With the bullpen thin and experienced arms unavailable, Cashner got the call to close out a nail-biting, 7-6 victory over the Indians. And damn if he didn't deliver, mixing 97-mph fastballs with an outstanding changeup to nail down the victory and earn not only the first save of his career, but his first at any level since he pitched for Texas Christian University in 2008.

"My adrenaline hadn't been that high in a while," he said. "It reminded me of being back in college, closing games out, it was fun."

It even afforded him an opportunity he couldn't remember experiencing in his starting career.

"It's been a long time since I've had a shower after the game, so it was cool," he said.

Manager Alex Cora had few alternatives after closer Brandon Workman blew the save in the ninth. He planned to go to Cashner in the 10th no matter what, but when Jackie Bradley Jr. homered in the top of the frame, there was suddenly a save on the line.

"That was outstanding," Cora said. "The split or the changeup played like a split today. Fastball obviously was good. The only guy that got on was a jam shot. We talked a little bit two days ago and he felt like I haven't contributed. I said, hey man, be ready. We've still got a month and a half for this to happen and you're going to be a big part of it and he got the save today."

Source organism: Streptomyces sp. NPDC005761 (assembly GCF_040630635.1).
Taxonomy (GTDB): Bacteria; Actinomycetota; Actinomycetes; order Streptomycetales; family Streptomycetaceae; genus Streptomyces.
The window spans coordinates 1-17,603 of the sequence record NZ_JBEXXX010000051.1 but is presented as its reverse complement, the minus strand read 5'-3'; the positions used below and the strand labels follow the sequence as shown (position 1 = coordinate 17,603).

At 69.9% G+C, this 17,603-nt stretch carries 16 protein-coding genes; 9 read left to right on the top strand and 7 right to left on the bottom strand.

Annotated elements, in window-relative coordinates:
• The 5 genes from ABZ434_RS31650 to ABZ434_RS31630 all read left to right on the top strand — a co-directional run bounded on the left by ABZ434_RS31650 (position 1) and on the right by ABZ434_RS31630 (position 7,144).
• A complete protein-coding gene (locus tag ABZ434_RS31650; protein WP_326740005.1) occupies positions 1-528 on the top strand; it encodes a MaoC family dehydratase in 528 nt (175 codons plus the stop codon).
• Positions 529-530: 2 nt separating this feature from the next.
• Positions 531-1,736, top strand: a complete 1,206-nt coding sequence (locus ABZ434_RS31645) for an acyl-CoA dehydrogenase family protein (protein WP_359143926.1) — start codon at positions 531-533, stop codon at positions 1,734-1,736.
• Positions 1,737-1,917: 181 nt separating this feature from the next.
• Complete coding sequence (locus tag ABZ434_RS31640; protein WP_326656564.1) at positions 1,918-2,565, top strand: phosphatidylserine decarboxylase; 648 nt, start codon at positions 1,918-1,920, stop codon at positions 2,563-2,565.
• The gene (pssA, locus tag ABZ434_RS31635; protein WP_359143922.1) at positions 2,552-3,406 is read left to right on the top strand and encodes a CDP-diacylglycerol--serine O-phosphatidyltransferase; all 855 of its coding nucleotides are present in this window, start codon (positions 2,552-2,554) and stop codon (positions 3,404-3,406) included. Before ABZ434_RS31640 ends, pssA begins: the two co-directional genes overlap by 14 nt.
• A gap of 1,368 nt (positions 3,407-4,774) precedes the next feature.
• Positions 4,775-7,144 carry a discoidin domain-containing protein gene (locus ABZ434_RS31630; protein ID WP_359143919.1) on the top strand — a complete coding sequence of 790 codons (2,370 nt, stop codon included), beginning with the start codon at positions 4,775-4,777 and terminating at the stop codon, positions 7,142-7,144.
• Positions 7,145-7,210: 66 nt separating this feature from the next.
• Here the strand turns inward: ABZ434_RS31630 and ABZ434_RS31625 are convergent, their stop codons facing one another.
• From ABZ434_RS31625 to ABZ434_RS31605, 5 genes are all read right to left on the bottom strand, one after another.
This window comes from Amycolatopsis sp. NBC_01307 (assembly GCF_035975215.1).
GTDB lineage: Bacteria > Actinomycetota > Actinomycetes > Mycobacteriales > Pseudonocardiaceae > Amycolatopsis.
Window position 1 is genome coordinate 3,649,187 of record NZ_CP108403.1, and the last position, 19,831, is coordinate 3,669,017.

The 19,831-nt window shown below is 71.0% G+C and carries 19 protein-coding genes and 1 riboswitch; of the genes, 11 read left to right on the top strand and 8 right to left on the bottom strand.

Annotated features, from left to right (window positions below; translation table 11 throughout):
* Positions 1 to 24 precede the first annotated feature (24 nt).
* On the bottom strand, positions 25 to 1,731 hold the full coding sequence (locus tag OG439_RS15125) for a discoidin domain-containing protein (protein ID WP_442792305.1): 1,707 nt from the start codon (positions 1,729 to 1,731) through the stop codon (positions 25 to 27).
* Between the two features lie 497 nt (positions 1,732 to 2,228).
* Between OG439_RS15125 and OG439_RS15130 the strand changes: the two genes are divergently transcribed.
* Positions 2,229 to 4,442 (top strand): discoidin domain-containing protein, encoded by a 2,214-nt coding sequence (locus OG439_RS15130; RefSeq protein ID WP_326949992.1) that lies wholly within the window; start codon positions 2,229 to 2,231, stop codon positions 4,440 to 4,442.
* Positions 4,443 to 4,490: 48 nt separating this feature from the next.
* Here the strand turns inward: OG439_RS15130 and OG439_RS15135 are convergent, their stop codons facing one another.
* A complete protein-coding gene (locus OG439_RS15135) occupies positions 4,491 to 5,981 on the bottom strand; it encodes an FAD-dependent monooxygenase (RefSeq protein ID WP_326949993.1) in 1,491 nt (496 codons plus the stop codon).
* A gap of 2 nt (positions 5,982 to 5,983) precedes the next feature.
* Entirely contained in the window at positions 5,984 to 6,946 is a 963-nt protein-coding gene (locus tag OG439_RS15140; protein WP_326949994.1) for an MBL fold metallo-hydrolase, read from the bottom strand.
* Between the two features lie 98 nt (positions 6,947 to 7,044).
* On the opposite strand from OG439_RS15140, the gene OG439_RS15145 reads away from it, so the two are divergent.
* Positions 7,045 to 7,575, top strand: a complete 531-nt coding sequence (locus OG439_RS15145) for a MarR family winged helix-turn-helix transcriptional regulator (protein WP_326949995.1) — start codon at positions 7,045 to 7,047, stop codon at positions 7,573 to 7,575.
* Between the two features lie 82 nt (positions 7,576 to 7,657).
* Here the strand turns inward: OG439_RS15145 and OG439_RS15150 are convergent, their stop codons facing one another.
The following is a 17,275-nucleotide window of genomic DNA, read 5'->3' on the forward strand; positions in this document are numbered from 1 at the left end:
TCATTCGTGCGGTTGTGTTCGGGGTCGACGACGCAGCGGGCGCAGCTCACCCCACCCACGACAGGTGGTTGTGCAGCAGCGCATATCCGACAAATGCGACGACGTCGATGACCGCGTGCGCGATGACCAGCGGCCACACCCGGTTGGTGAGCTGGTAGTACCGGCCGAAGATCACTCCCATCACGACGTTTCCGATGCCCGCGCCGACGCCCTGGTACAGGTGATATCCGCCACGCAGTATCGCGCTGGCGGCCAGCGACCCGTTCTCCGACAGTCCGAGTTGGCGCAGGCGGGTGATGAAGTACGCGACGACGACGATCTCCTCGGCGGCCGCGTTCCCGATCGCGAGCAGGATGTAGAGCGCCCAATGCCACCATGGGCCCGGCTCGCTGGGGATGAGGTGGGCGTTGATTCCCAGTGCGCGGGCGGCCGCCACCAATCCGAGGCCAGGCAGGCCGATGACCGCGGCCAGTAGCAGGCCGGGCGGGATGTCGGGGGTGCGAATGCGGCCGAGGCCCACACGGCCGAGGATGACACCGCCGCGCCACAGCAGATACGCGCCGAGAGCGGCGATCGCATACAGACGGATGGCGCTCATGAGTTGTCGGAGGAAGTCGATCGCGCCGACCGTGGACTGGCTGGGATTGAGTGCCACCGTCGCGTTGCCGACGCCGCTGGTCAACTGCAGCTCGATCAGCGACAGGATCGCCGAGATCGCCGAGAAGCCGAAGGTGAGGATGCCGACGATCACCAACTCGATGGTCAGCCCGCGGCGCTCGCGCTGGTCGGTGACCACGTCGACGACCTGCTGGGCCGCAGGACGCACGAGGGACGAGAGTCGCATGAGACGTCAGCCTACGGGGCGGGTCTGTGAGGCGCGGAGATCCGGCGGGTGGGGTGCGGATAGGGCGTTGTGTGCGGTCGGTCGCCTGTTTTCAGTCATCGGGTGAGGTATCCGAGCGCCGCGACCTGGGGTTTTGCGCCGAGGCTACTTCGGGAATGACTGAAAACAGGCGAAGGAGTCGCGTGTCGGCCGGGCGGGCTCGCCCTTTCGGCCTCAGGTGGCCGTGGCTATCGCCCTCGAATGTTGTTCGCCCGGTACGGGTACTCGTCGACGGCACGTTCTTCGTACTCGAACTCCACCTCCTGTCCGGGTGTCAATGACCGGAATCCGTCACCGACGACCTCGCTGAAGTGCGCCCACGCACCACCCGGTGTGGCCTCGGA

Cora to would've opened himself to criticism if Cashner had blown it.

"I really don't care about that," Cora said. "That's the way I manage. There's probably some plays that people are second-guessing. . . That's the way it is. That's the way I manage. I prepare myself before games, we go over situations, and you make decisions. This is part of the job. I understand that. I did it last year, I'm doing it this year, no big deal."

With Cashner now in the bullpen, he's determined to make the most of it.

"Short-term memory," he said. "I know I've got a chance to be back in there tomorrow. Just keep doing what I do and see where it ends up."
 

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Red Sox to move Andrew Cashner to the bullpen

Red Sox to move Andrew Cashner to the bullpen

When Dave Dombrowski and the Red Sox traded for Andrew Cashner before the trade deadline, they hoped a fifth starter would help relieve the stress on the struggling, worn-out bullpen.

That plan, evidently, has not panned out. 

In six starts with the Red Sox, Cashner has recorded an 8.01 ERA after notching a 3.83 ERA with the Orioles for the first half of the season. Manager Alex Cora announced on Monday that we may not see Cashner in a starting role again for a while, as the Sox plan to use him out of the bullpen going forward. 

The apparent last straw for manager Alex Cora may have been Sunday's 1.2 innings, five-walk and three-run start against the Angels.

Cashner's poor performance may not be the only reason for the move to the 'pen. There is a clause in Cashner's contract that could potentially cost the Red Sox $10 million if he reaches the 340 inning threshold. Using Cashner in relief could put the 340-inning mark out of reach for the righty. 

"He understands," Cora said of Cashner accepting the reliever role.